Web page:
I wasn't at all comfortable with foot washing, so I sat and watched and contemplated. Before they had told the story of Jesus and Peter, where Jesus had basically told Peter that he was not really a disciple unless he allowed Jesus to wash his feet. The sermon had also emphasized the importance of being a follower of Jesus, and not merely a worshiper.
So, given all that, why was I unwilling to participate in the foot washing? What about it made me so uncomfortable?
As I thought about it, I realized that washing somebody else's feet wasn't the problem. After 22 years as a parent, as a former Marine, as a dog owner, I will stick my hands in about anything.
My problem was that I was unwilling to allow somebody else to see how nasty and dirty my feet might be. I hike a lot, and that messes up my toenails. I might not have been careful about scrubbing my feet that morning, and there might have been actual dirt on them that somebody might see. They might see what my feet look like and think less of me. I was basically unwilling to allow myself to be served, because somebody might think I was less than perfect in a way that I would find embarrassing.
The very nature of the gospel requires us to open ourselves up to others and to reveal our weaknesses. Often our greatest ministry to others is through sharing our weaknesses rather than our strengths. By sharing our weaknesses with others, we make them feel comfortable sharing theirs with us, and thus we are able to lift up another and build true Christian community. Also, true service to others is a chain. Others serve us and show us how its done, and then we in turn can serve, and the cycle of service is born. Refusing to allow ourselves to be served breaks the chain, out of mere personal pride and fear of revealing our weaknesses.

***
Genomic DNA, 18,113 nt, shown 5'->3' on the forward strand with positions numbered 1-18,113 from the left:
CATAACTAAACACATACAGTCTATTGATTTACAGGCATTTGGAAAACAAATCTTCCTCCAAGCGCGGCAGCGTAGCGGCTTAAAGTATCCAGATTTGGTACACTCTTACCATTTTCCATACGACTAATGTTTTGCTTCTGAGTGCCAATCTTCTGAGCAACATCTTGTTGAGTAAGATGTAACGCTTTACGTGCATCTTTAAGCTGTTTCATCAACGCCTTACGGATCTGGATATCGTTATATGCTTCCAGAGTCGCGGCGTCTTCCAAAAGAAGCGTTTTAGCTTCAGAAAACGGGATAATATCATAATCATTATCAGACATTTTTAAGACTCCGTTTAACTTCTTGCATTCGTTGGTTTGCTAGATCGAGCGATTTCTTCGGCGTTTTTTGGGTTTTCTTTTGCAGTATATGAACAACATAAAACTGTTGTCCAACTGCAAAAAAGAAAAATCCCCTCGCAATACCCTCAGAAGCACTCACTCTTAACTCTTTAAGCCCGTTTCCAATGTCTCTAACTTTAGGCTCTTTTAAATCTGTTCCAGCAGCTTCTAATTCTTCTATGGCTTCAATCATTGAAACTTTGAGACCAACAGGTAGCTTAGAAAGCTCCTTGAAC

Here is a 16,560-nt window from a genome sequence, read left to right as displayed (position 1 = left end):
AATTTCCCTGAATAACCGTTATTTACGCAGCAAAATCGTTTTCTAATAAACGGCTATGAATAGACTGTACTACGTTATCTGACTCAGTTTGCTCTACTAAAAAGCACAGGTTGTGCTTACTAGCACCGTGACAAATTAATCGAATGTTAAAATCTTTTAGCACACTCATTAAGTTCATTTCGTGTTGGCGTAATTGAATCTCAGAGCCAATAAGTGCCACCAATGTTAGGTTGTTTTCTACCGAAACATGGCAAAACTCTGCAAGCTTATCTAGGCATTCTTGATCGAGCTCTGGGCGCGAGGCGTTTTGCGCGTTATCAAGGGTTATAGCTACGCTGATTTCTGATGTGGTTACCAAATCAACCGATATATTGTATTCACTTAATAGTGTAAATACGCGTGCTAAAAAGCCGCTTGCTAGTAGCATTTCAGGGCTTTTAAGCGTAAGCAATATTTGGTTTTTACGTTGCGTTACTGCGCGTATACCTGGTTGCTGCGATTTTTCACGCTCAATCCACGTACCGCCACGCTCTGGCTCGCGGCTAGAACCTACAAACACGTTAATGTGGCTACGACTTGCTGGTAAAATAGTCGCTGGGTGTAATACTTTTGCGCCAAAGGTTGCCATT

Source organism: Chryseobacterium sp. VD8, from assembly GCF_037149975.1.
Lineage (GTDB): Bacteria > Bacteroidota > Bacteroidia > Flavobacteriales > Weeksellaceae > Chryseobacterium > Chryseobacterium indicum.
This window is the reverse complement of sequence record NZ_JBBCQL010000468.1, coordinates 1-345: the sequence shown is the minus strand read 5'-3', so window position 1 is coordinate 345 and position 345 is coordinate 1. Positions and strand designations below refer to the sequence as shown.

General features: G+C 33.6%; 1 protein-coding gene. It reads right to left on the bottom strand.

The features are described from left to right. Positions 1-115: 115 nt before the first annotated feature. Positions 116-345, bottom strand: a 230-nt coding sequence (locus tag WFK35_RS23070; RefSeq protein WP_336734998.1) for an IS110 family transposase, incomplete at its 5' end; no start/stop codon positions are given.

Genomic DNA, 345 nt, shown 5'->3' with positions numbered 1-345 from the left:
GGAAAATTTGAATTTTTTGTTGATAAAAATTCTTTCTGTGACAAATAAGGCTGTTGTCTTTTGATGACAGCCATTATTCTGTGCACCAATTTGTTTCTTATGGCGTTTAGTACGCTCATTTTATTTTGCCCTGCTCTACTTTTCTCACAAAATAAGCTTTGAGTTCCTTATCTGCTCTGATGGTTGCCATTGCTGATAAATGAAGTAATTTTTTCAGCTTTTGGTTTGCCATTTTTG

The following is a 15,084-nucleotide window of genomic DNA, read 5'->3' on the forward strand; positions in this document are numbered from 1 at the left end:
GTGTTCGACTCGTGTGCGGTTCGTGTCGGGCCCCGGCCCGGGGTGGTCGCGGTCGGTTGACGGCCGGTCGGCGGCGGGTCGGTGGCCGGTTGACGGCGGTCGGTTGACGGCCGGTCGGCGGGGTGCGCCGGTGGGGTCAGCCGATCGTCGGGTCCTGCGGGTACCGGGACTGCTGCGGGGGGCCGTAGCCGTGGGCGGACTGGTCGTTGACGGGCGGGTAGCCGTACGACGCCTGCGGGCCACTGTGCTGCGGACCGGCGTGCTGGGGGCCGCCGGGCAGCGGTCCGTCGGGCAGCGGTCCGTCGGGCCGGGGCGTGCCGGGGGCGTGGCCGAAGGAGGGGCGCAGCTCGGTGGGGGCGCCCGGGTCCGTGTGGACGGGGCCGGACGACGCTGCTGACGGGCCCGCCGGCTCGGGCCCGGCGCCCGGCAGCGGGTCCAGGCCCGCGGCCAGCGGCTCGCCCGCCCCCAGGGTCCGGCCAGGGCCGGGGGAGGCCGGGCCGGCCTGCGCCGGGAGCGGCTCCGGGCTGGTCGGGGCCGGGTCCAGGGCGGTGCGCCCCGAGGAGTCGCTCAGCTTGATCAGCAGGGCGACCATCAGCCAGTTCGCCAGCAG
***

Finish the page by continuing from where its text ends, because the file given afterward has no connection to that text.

Jesus is quite clear that we have no part in him if we don't humble ourselves as little children, and this includes swallowing our pride and allowing ourselves to be served.
Sometimes the deep lessons available in something as simple as foot washing are just awe-inspiring.
This was a long service involving chapters and chapters of reading, recapping the major biblical stories of our human history. My wife and I were possibly the only people in the congregation not involved in either the singing or reading or the eucharist in some way.
It definitely got the point across, though, of the death and resurrection of Christ as the climax of the story, rather than as isolated events. It helped us to remember where we came from and to appreciate God's grace and involvement in our lives.
Easter Sunday was an experience of real exultant joy. The other services were attended by a relatively smaller group of the faithful, but the building was packed for Easter. The music was exuberant, the singing was loud, and the joy in the resurrection was tangible. The sermon recapped the previous night's sermon, focusing on the meaning of the empty tomb in our lives and the resulting defeat of death and sin. The message was one of hope, joy, and the Good News of Jesus Christ.
In summary Lent was a wonderful season for me this year, and I look forward to the continued spiritual growth of exploring other faith traditions.